Dear Carroll and Virago: $20 is on the high end here. I think $15 is normal. We paid our teenaged babysitters $10 an hour because their father insisted we cut back from the $15/hr we were used to paying. Then they went away to college. Sometimes I think I shd take up babysitting, honestly.
Phoenix and Goat, I cut that part out because I realized later I was risking hurting some feelings, so I don't want to get into it for that reason.
'nuff said. I'm just going to assume it's carnivorims, then.
After reading your question to Anon about schools, I have a question for you. We're considering enrolling our weasel in a private school here. We're in the process of having him tested, but he's not challenged well in class, except for reading.
He finishes his homework for the week in 20 minutes on Monday, and does what he wants on the following days. My wife and I work pretty extensively with him outside of class (my wife more than me, truly), but I worry that he's lacking.
I worry, though, about private school. Socially, he's extremely outgoing. Much the opposite of Dad, and the discussions that we've had about a new school interest him, but he's worried about losing his old friends.
I never thought I would even think about private school. I always thought my wife and I could pick up the slack, but now I'm not too sure. I question myself. At the same time, I don't want to expose him to the competitive pricks that seem to be drawn to many private schools.
One school we're looking at really looks pretty good. But it's a K-9 program. They say that their students complete their HS graduation requirements by the end of 9th grade. Then they can attend public HS taking AP classes. This seems odd to me. How do schools for advanced kids usually work. While I assume they could finish HS early, what's the point if they're really socially unready for college. I recall a kid when I was in college who was around 15. He was academically gifted, but pretty socially isolated due to his age and social ability. In retrospect, it must have been torture for him.
I should probably drink more and worry less.
BTW, I'm available to tutor Lola on higher forms of swearing in all of its forms: Cursing, Profanity, Blasphemy, Obscenity and Vulgarity to name a few, as well as advanced lessons in each form's proper use along with examples created using real life examples of your daughter's every day life.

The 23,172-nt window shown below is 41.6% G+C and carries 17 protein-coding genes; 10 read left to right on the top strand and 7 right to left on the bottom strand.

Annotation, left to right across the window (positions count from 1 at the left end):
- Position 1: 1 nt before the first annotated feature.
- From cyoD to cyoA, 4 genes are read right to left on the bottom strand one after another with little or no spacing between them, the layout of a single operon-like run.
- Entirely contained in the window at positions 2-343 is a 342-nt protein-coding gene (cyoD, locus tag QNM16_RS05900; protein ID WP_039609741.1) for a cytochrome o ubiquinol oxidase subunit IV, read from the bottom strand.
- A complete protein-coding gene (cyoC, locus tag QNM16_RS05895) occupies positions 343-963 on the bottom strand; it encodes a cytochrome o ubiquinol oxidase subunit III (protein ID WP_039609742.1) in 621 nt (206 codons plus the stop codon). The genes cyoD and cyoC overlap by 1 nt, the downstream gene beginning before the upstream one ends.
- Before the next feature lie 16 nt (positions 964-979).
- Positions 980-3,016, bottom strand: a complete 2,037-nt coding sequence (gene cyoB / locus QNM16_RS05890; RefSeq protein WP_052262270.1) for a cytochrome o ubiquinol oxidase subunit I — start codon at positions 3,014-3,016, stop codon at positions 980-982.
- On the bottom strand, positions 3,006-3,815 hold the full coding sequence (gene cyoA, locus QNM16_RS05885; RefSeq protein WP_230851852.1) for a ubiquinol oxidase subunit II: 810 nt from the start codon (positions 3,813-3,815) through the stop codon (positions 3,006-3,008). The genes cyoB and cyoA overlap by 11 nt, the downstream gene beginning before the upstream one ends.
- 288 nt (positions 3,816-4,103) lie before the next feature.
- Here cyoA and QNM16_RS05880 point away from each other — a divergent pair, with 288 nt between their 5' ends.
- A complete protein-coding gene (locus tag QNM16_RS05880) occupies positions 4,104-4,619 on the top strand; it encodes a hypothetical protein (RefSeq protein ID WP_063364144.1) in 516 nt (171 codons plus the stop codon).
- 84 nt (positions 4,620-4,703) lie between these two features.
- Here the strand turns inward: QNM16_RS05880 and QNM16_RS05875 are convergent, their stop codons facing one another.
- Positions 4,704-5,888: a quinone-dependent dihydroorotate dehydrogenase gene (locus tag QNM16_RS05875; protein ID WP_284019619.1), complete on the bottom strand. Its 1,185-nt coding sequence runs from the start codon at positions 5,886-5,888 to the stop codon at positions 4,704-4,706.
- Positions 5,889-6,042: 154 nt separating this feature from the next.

Think about it. I'm affordable!
Goats, you should read "Hothouse Kids: The Dilemma of the GIfted Child" by Alissa Quart. I strongly recommend it.
I agree with you about the starting college early thing -- it's not desirable. Succeeding socially is as or more important than succeeding academically in life.
Private school doesn't necessarily keep your kid challenged, although the one you're looking at sounds academically demanding. It's a struggle every year for us. The Sober H. just sent email to Iris's math teacher yesterday asking her what can be done to make math more challenging for Iris this year.
But in our state, private schools can be more flexible. Two different years we got Iris's curriculum changed mid-year (new books ordered, even) to make her work harder. The former head of lower school told me frankly that we were running up against the limits of what could be done for any particular child, though. Particularly in a private school, where everyone is paying and the parents tend to be more vocal and on top of things, a school cannot put a huge amount of effort into challenging the top students, sigh, as then other students will be seen as not getting those opportunities/special attention (but meanwhile it's not politically problematic to give a lto of special attention & resources to the bottom end of the student population).
I read an article in the Atlantic positing that the US produces mediocre students precisely because the work isn't hard enough in our schools and the most talented students are ignored. This resonated with me no end.
So in the end, I'm pessimistic about whether any school will challenge a bright child enough. I'm trying once again to wedge Iris into the amazingly-over popular school for gifted kids in our area. Even there I have heard of parents who say that this school, which has a firm cut-off of a 140 IQ, isn't challenging enough for the brightest kids.
The SH thinks we should be able to enrich our kids enough, but Iris flat out refused to do extra math stuff with him. "I'm supposed to learn that at school; I don't want to be punished by having to do extra", she says.